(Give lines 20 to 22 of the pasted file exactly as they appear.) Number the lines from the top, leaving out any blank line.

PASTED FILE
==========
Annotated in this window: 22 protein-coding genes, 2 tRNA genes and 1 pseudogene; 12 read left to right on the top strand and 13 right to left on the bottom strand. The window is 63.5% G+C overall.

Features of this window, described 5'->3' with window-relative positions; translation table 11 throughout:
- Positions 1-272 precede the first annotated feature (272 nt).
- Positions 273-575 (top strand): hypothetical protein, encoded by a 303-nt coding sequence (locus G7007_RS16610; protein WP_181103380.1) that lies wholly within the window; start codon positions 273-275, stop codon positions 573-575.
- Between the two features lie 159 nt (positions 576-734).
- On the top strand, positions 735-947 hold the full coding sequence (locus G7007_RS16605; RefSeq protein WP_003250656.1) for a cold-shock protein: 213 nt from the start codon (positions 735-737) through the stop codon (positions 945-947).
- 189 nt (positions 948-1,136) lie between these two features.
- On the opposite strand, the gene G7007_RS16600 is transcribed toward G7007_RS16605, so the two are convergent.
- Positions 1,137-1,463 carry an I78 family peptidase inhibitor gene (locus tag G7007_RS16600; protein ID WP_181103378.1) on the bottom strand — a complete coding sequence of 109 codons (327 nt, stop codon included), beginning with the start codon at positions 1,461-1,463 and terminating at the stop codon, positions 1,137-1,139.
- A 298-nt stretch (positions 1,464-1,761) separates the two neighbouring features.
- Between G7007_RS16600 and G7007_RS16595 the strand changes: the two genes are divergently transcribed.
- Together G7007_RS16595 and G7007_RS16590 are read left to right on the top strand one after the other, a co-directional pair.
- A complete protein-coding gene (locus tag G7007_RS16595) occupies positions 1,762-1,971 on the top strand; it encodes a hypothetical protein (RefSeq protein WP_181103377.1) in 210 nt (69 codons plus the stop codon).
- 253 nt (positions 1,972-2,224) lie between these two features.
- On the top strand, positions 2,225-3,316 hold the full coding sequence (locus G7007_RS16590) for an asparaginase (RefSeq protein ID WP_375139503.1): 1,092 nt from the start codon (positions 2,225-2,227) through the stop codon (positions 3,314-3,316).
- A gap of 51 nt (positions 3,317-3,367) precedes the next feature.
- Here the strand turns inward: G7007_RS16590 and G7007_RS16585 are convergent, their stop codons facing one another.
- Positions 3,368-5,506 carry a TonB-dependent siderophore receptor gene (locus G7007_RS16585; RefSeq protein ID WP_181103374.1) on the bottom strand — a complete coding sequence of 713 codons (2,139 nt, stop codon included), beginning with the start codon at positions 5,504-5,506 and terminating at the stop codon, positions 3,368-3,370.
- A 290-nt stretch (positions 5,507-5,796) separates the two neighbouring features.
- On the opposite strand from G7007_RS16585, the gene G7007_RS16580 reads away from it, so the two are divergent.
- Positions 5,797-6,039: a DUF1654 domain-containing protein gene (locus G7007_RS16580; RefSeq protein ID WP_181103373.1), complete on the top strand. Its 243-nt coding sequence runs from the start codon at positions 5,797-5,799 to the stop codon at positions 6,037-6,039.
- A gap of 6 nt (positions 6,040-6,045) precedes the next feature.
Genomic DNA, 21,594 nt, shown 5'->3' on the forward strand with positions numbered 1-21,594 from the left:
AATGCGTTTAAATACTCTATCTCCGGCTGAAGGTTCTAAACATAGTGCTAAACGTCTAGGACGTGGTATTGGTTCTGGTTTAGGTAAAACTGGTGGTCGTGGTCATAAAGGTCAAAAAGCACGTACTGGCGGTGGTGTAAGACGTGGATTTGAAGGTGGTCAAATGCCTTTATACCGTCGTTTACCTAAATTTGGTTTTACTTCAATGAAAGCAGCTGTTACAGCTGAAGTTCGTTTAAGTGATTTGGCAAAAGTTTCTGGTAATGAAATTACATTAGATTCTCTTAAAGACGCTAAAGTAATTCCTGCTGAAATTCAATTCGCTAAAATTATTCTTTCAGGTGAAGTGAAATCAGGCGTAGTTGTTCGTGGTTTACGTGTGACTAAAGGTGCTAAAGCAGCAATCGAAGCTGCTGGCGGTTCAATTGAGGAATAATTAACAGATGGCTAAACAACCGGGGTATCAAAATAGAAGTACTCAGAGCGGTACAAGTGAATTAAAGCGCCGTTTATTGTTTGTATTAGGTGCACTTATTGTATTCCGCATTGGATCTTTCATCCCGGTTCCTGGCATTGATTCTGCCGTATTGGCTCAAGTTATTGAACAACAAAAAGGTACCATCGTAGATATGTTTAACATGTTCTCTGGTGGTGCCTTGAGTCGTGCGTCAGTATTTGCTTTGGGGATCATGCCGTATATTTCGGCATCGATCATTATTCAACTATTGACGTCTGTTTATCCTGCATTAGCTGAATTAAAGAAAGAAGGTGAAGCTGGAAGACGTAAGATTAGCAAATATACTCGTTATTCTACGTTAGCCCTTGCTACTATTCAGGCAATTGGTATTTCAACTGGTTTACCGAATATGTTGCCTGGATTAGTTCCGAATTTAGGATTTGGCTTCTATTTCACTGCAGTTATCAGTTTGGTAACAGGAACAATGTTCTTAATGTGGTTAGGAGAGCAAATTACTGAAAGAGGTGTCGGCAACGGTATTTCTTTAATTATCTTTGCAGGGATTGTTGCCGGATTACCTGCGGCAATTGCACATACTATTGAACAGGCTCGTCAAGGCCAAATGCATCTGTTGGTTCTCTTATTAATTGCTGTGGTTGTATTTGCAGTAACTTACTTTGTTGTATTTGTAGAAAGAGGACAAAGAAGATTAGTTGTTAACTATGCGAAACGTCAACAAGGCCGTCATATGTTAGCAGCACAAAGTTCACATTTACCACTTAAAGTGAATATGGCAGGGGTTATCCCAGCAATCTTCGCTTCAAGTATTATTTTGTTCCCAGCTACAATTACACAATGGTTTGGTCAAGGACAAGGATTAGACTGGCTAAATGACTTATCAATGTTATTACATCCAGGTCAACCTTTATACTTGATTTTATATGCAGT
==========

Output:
- On the opposite strand from G7007_RS16585, the gene G7007_RS16580 reads away from it, so the two are divergent.
- Positions 5,797-6,039: a DUF1654 domain-containing protein gene (locus G7007_RS16580; RefSeq protein ID WP_181103373.1), complete on the top strand. Its 243-nt coding sequence runs from the start codon at positions 5,797-5,799 to the stop codon at positions 6,037-6,039.
- A gap of 6 nt (positions 6,040-6,045) precedes the next feature.